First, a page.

Senegal and Nigeria were able to stop small Ebola outbreaks by closely monitoring those who had contact with the sick person and quickly isolating anyone with symptoms. Mali is now scrambling to do the same. VOA’s Anne Look reports from Mali on what the country is doing to shut down the chain of transmission.
Video

Video Ukraine Marks Anniversary of Deadly 1930s Famine

During a commemoration for millions who died of starvation in Ukraine in the early 1930s, President Petro Poroshenko lashed out at Soviet-era totalitarianism for causing the deaths and accused today’s Russian-backed rebels in the east of using similar tactics. VOA’s Daniel Shearf reports from Kyiv.
Video

Video Hong Kong Protests at a Crossroads

New public opinion polls in Hong Kong indicate declining support for pro-democracy demonstrations after weeks of street protests. VOA’s Bill Ide in Guangzhou and Pros Laput in Hong Kong spoke with protesters and observers about whether demonstrators have been too aggressive in pushing for change.
Video

Video US Immigration Relief Imminent for Mixed-Status Families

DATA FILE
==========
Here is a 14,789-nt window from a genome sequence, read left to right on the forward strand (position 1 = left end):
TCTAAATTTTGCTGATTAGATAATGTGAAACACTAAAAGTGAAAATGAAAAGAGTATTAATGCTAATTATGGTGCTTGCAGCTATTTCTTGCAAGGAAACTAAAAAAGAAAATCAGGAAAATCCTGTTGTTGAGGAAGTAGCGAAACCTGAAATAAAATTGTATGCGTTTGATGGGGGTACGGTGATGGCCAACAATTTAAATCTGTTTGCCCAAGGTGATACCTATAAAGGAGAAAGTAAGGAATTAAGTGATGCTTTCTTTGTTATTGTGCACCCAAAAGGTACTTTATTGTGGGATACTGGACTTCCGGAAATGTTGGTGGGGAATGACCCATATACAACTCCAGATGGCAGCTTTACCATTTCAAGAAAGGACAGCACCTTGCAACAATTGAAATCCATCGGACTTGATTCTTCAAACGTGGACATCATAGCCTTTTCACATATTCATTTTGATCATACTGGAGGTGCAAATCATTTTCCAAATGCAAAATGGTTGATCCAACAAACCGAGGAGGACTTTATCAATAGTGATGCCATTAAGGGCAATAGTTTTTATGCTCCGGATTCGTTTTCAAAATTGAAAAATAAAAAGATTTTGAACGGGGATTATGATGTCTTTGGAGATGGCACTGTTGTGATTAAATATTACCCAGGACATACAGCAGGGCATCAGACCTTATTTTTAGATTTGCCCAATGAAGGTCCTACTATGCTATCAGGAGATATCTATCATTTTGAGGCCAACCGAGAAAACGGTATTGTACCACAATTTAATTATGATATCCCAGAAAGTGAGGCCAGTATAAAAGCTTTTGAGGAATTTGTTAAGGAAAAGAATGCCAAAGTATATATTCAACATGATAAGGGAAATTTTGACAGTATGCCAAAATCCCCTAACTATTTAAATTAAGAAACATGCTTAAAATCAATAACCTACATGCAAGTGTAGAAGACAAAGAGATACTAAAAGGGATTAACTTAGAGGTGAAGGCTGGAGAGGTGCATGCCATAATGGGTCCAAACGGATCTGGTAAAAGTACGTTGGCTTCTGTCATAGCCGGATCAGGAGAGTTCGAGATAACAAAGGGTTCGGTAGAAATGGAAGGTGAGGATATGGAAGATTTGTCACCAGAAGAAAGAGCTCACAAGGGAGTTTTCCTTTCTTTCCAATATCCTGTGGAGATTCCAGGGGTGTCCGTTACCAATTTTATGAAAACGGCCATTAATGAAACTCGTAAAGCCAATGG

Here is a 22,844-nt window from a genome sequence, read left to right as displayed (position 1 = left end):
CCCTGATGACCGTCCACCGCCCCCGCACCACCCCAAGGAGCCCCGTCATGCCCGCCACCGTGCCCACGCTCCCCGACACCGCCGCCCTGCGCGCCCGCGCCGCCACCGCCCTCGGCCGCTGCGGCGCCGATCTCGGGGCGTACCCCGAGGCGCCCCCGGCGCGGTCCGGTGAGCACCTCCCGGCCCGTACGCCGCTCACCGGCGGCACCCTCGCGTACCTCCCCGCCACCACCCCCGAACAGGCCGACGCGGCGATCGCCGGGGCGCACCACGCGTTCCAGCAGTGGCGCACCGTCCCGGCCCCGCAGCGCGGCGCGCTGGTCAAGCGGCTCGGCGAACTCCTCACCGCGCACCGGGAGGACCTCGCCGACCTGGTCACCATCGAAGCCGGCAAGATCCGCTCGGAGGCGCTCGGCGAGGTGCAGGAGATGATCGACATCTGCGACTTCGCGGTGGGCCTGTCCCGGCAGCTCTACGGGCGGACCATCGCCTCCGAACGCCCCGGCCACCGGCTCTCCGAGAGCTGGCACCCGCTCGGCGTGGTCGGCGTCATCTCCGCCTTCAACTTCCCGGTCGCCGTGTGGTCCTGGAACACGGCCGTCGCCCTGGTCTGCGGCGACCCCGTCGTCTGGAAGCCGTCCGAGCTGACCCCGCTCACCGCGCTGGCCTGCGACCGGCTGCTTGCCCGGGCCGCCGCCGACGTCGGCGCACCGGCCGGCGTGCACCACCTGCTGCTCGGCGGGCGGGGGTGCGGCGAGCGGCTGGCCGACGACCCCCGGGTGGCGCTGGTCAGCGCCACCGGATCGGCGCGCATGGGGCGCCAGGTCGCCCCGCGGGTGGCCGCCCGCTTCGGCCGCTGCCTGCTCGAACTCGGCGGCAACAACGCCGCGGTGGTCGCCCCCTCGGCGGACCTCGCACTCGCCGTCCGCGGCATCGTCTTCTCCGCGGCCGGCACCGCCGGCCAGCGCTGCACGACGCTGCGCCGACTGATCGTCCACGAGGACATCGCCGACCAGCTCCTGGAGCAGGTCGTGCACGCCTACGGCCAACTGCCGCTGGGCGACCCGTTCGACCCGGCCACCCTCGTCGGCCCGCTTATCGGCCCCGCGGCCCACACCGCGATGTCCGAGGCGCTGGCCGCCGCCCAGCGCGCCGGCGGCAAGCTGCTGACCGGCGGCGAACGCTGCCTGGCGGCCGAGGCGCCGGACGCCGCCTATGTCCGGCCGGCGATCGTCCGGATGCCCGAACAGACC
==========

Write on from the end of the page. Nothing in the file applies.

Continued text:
Tens of thousands of undocumented immigrants in the Washington, D.C., area may benefit from a controversial presidential order announced this week. It's not a path to citizenship, as some activists hoped. But it will allow more immigrants who arrived as children or who have citizen children, to avoid deportation and work legally. VOA's Victoria Macchi talks with one young man who benefited from an earlier presidential order, and whose parents may now benefit after years of living in fear.
Video

Video New Skateboard Defies Gravity

A futuristic dream only a couple of decades ago, the hoverboard – a skateboard that floats above the ground - has finally been made possible. While still not ready for mass production, it promises to become a cool mode of transport... at least over some surfaces. VOA’s George Putic reports.
Video

Video Falling Gas Prices Impact US Oil Extraction